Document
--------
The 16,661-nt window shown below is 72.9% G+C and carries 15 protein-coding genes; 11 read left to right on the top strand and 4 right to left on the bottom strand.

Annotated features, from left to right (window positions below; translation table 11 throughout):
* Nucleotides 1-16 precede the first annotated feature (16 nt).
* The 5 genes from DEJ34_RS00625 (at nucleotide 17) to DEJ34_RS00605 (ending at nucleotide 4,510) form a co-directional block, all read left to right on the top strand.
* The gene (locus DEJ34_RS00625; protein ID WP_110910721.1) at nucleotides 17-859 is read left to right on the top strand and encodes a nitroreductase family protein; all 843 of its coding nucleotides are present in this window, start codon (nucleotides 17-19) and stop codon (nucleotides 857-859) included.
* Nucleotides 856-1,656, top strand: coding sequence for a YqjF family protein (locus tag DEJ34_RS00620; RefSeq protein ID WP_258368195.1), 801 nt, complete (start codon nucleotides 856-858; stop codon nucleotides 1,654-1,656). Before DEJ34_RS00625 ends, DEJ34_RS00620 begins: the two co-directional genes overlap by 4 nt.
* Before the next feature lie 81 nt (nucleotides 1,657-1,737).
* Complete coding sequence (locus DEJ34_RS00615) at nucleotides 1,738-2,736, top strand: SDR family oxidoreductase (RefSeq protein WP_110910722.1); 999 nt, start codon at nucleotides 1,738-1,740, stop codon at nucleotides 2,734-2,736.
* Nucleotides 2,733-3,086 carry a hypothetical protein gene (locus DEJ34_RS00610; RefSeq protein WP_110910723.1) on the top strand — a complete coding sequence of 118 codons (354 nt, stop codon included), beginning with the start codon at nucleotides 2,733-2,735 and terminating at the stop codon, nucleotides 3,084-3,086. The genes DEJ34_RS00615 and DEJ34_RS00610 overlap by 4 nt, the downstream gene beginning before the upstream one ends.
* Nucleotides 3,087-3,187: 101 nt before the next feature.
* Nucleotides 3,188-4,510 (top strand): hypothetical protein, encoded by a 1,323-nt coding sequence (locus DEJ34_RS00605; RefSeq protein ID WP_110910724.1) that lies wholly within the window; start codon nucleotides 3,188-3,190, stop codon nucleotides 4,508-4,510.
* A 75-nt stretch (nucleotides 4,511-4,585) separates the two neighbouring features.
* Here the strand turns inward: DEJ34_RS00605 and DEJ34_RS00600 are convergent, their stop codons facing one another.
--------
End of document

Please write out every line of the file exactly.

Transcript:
The 16,661-nt window shown below is 72.9% G+C and carries 15 protein-coding genes; 11 read left to right on the top strand and 4 right to left on the bottom strand.

Annotated features, from left to right (window positions below; translation table 11 throughout):
* Nucleotides 1-16 precede the first annotated feature (16 nt).
* The 5 genes from DEJ34_RS00625 (at nucleotide 17) to DEJ34_RS00605 (ending at nucleotide 4,510) form a co-directional block, all read left to right on the top strand.
* The gene (locus DEJ34_RS00625; protein ID WP_110910721.1) at nucleotides 17-859 is read left to right on the top strand and encodes a nitroreductase family protein; all 843 of its coding nucleotides are present in this window, start codon (nucleotides 17-19) and stop codon (nucleotides 857-859) included.
* Nucleotides 856-1,656, top strand: coding sequence for a YqjF family protein (locus tag DEJ34_RS00620; RefSeq protein ID WP_258368195.1), 801 nt, complete (start codon nucleotides 856-858; stop codon nucleotides 1,654-1,656). Before DEJ34_RS00625 ends, DEJ34_RS00620 begins: the two co-directional genes overlap by 4 nt.
* Before the next feature lie 81 nt (nucleotides 1,657-1,737).
* Complete coding sequence (locus DEJ34_RS00615) at nucleotides 1,738-2,736, top strand: SDR family oxidoreductase (RefSeq protein WP_110910722.1); 999 nt, start codon at nucleotides 1,738-1,740, stop codon at nucleotides 2,734-2,736.
* Nucleotides 2,733-3,086 carry a hypothetical protein gene (locus DEJ34_RS00610; RefSeq protein WP_110910723.1) on the top strand — a complete coding sequence of 118 codons (354 nt, stop codon included), beginning with the start codon at nucleotides 2,733-2,735 and terminating at the stop codon, nucleotides 3,084-3,086. The genes DEJ34_RS00615 and DEJ34_RS00610 overlap by 4 nt, the downstream gene beginning before the upstream one ends.
* Nucleotides 3,087-3,187: 101 nt before the next feature.
* Nucleotides 3,188-4,510 (top strand): hypothetical protein, encoded by a 1,323-nt coding sequence (locus DEJ34_RS00605; RefSeq protein ID WP_110910724.1) that lies wholly within the window; start codon nucleotides 3,188-3,190, stop codon nucleotides 4,508-4,510.
* A 75-nt stretch (nucleotides 4,511-4,585) separates the two neighbouring features.
* Here the strand turns inward: DEJ34_RS00605 and DEJ34_RS00600 are convergent, their stop codons facing one another.